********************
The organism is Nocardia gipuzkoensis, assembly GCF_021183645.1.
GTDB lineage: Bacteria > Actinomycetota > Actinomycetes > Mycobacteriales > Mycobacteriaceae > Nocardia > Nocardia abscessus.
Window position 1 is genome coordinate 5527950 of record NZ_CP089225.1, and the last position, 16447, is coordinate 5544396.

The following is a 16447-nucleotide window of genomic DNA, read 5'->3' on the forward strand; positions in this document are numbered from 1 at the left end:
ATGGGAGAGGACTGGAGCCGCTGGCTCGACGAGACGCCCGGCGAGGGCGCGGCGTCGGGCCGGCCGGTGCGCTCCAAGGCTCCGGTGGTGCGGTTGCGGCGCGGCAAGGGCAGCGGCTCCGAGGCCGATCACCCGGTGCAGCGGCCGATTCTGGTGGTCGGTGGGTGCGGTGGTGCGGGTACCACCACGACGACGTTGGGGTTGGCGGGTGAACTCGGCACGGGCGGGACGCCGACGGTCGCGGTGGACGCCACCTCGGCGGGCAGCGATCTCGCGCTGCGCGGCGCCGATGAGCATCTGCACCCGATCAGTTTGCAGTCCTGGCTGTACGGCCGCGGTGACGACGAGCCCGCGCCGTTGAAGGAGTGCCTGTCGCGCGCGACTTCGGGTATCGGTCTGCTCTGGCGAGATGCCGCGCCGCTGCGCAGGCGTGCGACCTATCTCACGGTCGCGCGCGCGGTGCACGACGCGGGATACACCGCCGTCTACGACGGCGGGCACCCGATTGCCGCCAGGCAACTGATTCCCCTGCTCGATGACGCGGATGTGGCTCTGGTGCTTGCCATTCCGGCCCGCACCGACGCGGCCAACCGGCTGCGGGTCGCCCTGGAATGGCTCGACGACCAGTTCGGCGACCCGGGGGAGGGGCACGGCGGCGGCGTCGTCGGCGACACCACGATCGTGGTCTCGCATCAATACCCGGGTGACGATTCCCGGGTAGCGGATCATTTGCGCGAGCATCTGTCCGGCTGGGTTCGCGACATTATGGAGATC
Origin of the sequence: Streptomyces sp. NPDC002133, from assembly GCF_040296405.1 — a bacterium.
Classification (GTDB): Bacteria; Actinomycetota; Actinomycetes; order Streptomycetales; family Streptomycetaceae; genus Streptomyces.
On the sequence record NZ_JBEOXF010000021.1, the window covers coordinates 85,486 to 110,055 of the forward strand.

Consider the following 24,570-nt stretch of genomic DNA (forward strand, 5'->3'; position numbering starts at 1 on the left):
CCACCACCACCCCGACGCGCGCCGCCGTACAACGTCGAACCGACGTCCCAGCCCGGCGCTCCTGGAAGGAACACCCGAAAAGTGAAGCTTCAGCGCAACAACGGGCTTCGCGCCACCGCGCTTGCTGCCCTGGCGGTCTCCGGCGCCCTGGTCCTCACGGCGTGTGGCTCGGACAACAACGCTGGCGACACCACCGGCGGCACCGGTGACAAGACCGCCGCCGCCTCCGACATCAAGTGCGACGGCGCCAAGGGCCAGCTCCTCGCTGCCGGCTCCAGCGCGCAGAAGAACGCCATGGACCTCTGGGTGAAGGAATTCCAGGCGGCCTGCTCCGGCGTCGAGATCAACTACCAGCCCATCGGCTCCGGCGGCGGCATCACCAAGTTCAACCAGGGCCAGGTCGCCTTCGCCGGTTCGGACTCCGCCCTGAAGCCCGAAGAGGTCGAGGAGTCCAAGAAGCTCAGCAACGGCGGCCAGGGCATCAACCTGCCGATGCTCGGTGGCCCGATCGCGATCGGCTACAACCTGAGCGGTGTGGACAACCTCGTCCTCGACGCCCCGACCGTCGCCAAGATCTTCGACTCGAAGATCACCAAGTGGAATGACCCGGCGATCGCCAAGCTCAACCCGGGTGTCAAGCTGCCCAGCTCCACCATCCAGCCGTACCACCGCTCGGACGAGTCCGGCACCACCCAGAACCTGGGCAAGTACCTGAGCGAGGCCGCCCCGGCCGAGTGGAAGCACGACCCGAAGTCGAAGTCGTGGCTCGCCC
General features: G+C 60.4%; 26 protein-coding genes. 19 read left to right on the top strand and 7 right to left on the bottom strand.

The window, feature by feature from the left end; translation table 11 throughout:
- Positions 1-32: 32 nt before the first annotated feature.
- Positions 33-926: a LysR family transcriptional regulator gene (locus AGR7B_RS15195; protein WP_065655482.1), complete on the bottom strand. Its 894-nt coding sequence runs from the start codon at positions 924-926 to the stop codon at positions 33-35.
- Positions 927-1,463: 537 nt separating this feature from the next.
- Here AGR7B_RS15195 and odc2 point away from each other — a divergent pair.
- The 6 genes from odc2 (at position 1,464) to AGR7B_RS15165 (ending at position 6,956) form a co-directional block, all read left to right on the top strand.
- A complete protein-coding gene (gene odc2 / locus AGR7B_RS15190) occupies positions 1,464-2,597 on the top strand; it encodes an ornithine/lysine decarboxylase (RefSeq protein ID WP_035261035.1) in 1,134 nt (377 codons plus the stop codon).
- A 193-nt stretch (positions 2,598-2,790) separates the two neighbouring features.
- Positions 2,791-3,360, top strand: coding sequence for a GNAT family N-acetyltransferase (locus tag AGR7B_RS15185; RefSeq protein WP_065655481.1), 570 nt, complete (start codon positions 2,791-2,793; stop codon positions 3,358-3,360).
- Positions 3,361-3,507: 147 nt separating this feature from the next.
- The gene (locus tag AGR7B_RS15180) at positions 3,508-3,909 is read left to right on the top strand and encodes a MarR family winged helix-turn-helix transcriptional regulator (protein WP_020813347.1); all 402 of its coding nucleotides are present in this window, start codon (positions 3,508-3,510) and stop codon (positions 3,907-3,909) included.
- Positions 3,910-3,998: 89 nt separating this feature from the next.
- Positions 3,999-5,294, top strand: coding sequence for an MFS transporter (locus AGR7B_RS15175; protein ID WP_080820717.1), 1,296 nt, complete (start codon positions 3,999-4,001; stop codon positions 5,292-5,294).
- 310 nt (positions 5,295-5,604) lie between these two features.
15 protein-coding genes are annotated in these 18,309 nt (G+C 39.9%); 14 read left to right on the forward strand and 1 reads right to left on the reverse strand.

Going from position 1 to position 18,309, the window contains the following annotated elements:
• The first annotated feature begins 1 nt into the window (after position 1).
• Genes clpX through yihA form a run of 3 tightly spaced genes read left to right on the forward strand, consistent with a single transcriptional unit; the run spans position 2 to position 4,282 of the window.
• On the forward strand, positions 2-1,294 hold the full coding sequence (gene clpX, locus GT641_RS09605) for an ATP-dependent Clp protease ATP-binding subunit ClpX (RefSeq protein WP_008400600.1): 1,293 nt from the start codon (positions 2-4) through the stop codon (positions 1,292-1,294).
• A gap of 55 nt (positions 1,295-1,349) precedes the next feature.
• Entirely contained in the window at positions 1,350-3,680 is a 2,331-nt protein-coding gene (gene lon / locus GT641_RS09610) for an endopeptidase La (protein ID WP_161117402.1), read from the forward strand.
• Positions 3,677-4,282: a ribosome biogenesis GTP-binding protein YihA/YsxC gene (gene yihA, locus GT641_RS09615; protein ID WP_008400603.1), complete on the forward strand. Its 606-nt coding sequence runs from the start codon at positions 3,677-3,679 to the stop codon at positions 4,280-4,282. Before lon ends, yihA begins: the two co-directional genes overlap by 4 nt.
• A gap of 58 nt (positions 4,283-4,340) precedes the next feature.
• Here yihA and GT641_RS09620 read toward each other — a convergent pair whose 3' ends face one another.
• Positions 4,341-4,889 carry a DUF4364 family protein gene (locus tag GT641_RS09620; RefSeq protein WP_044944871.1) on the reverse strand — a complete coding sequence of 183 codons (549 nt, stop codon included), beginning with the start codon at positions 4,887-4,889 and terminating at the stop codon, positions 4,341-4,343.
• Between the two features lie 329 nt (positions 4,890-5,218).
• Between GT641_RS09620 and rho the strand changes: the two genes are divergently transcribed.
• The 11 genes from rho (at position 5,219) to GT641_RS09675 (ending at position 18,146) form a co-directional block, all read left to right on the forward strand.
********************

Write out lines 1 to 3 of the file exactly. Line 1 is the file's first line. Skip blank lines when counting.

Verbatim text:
The organism is Nocardia gipuzkoensis, assembly GCF_021183645.1.
GTDB lineage: Bacteria > Actinomycetota > Actinomycetes > Mycobacteriales > Mycobacteriaceae > Nocardia > Nocardia abscessus.
Window position 1 is genome coordinate 5527950 of record NZ_CP089225.1, and the last position, 16447, is coordinate 5544396.